There are two letters and one postcard (dated 1965) from Patrick Hayman to Ruth Borchard, sent from his home studio in Barnes, south-west London. In the first, he wrote:
‘I would be delighted to let you have a self-portrait for 20 guineas… I think your idea is a charming one & that a collection of contemporary self portraits will be extremely valuable. (A book on the subject, of British ones, w’d be invaluable). I think it is extremely original and brave of you to undertake such a thing. And originality is rare these days… I am working on one or two self-portraits now (one in oil & one in tempera, goauche etc.) & when they are finished I’d be happy for you to have one.’
He had recently exhibited in London a painting called Self Portrait as a Flying Machine.
Hayman, who was born in London in 1915 to Jewish parents who had met and married in New Zealand, was around fifty years old when he painted the self-portrait acquired by Ruth.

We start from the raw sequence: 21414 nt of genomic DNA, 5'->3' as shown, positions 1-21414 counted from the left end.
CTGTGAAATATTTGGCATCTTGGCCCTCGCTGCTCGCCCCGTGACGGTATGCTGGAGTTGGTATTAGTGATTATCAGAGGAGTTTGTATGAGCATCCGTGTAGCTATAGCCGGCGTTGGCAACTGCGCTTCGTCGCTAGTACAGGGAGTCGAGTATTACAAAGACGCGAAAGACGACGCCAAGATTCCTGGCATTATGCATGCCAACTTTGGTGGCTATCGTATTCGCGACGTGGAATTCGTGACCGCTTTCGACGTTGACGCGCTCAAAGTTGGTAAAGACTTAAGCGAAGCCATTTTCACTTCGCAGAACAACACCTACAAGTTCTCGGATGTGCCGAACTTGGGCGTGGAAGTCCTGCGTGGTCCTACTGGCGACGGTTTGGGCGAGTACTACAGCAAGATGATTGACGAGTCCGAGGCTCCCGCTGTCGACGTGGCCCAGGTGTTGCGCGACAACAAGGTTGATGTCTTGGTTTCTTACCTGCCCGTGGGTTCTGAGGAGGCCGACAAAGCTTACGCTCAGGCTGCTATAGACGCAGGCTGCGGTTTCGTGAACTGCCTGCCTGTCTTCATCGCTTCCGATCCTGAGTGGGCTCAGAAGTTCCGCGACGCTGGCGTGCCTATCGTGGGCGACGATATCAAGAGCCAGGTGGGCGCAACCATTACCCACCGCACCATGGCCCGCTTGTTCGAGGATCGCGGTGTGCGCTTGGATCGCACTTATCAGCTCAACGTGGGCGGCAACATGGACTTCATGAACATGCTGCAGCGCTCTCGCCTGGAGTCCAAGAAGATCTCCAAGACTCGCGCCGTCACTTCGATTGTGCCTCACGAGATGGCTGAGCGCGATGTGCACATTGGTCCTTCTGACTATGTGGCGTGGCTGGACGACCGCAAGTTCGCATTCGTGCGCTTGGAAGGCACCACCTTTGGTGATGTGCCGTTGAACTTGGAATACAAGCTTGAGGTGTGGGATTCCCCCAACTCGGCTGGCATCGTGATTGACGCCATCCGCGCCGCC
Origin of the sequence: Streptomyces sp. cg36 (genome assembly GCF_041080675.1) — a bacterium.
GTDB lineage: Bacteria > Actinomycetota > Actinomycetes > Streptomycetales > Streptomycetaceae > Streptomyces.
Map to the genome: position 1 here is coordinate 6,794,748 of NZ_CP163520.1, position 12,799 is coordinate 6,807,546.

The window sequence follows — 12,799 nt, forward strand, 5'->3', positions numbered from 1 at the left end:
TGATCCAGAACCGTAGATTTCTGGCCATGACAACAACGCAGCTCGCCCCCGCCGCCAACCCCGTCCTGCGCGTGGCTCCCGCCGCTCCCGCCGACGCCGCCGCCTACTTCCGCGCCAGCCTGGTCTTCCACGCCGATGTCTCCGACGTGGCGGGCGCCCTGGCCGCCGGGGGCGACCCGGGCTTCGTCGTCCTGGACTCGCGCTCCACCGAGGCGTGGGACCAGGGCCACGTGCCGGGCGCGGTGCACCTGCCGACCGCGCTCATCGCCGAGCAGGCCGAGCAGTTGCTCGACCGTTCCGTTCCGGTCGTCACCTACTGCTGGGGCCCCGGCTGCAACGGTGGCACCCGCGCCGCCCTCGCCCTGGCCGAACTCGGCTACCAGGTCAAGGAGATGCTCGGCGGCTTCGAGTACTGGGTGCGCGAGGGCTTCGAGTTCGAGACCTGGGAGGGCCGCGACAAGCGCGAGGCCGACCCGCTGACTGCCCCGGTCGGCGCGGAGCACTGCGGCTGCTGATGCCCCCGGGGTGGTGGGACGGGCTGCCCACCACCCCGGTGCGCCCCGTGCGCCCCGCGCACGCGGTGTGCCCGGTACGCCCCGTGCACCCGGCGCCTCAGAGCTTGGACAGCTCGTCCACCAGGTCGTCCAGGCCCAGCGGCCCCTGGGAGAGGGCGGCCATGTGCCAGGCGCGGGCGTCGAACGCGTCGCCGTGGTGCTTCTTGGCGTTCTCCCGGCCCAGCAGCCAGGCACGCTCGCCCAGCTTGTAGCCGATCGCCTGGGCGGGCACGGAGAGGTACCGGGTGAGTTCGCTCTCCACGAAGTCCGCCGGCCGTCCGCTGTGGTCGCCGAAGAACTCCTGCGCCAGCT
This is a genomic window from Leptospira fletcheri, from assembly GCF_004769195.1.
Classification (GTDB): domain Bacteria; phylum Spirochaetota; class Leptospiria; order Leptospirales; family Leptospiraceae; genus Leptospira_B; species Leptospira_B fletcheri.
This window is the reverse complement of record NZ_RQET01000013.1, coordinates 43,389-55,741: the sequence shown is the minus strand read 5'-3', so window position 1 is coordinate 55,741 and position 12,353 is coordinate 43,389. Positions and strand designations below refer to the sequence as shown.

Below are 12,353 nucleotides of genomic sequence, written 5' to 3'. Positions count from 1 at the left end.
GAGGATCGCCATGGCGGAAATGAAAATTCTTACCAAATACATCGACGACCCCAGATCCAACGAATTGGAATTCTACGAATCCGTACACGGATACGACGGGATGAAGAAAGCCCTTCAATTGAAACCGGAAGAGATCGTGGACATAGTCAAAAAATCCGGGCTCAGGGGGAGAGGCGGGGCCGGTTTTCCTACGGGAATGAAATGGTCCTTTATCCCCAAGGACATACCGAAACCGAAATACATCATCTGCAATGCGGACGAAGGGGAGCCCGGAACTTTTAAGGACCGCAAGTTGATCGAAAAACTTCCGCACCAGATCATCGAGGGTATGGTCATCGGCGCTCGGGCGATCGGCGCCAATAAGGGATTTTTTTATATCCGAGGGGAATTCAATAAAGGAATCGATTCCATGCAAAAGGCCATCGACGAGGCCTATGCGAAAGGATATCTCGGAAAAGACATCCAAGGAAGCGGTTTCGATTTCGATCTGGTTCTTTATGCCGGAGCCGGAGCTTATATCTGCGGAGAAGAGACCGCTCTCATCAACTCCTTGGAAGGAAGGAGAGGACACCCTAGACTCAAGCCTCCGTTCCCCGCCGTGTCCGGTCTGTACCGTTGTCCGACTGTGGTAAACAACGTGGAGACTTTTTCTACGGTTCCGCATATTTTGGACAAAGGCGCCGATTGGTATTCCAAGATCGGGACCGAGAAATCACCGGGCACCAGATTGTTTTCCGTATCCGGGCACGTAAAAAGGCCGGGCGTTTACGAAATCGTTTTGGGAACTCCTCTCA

Taking the form of a border-cropped close-up of the artist’s face, it is, characteristically, a small, hauntingly intimate work. The brilliancy of the artist’s complexion contrasts strongly with the pitch black background – like the moon shining in the night sky. Bluish-black paint veering to purple evokes his wavy dark hair and thick moustache and beard. Dark outlines delineate the sad, down-turned mouth, the thick spectacles above the wistful eyes, the strongly-defined nose. The use of a powerful dark armature against luminous colour is reminiscent of various kinds of art Hayman admired – notably Byzantine icons, medieval stained glass, and Rouault’s paintings.
After spending his wartime years in New Zealand – where his early imagery of lovers in landscape, voyagers at sea, women and aeroplanes, set the mystical tone for a lifetime’s work – he and his wife Barbara settled in post-war St. Ives, where his visionary art (inspired by diverse sources such as Maori art, Munch, Schwitters and Alfred Wallis) was much admired by Peter Lanyon and Barbara Hepworth.
He later recalled first seeing the Cornish fishing village of Mevagissey as ‘marvellously beautiful with this terribly bleak winter; I always remember it being almost black and white.’ His 1965 self-portrait has just this kind of stark, marvellous beauty.